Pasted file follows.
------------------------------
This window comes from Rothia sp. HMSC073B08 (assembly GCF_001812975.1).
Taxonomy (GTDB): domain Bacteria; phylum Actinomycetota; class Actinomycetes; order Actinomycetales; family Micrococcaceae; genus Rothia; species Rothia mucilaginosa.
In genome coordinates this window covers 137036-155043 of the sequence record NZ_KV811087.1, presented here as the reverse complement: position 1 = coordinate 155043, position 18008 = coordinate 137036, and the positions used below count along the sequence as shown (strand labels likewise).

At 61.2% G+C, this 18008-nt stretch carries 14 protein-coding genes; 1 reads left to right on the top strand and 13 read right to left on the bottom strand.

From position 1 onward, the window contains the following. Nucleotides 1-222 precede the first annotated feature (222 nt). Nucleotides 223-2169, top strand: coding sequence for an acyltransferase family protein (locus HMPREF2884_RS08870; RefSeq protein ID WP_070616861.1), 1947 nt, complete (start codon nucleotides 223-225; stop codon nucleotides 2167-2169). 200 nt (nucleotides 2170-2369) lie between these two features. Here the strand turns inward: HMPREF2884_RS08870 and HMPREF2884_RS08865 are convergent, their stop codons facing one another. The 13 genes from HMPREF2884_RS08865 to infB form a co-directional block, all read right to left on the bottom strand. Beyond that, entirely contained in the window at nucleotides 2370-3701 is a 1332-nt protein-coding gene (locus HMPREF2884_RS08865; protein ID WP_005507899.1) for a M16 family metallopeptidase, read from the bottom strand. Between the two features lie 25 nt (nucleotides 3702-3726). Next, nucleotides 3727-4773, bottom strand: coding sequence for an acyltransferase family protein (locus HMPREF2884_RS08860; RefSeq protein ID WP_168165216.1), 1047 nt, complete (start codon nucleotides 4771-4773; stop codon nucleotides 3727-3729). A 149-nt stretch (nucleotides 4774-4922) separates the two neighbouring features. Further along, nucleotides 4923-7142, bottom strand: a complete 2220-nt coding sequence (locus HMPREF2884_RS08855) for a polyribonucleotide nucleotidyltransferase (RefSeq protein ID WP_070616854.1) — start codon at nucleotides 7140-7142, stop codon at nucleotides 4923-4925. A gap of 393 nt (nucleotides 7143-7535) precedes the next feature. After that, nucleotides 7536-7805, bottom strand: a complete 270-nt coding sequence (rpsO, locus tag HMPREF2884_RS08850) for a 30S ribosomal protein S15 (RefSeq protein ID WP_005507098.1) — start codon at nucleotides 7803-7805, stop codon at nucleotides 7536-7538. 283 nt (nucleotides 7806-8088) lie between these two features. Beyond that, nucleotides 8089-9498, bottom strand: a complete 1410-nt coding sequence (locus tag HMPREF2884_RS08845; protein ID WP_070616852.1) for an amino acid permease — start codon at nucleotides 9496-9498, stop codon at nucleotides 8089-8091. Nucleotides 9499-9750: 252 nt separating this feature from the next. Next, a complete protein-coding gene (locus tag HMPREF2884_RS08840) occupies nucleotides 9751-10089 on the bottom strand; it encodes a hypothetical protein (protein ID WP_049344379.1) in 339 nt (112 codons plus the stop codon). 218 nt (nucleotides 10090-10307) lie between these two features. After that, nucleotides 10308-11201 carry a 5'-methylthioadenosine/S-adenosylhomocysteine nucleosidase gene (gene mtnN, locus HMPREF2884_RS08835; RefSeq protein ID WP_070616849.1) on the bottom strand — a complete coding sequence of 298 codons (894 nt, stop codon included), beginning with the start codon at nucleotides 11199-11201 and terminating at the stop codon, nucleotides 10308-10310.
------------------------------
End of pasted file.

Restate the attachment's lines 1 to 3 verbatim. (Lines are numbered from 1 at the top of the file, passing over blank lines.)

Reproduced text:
This window comes from Rothia sp. HMSC073B08 (assembly GCF_001812975.1).
Taxonomy (GTDB): domain Bacteria; phylum Actinomycetota; class Actinomycetes; order Actinomycetales; family Micrococcaceae; genus Rothia; species Rothia mucilaginosa.
In genome coordinates this window covers 137036-155043 of the sequence record NZ_KV811087.1, presented here as the reverse complement: position 1 = coordinate 155043, position 18008 = coordinate 137036, and the positions used below count along the sequence as shown (strand labels likewise).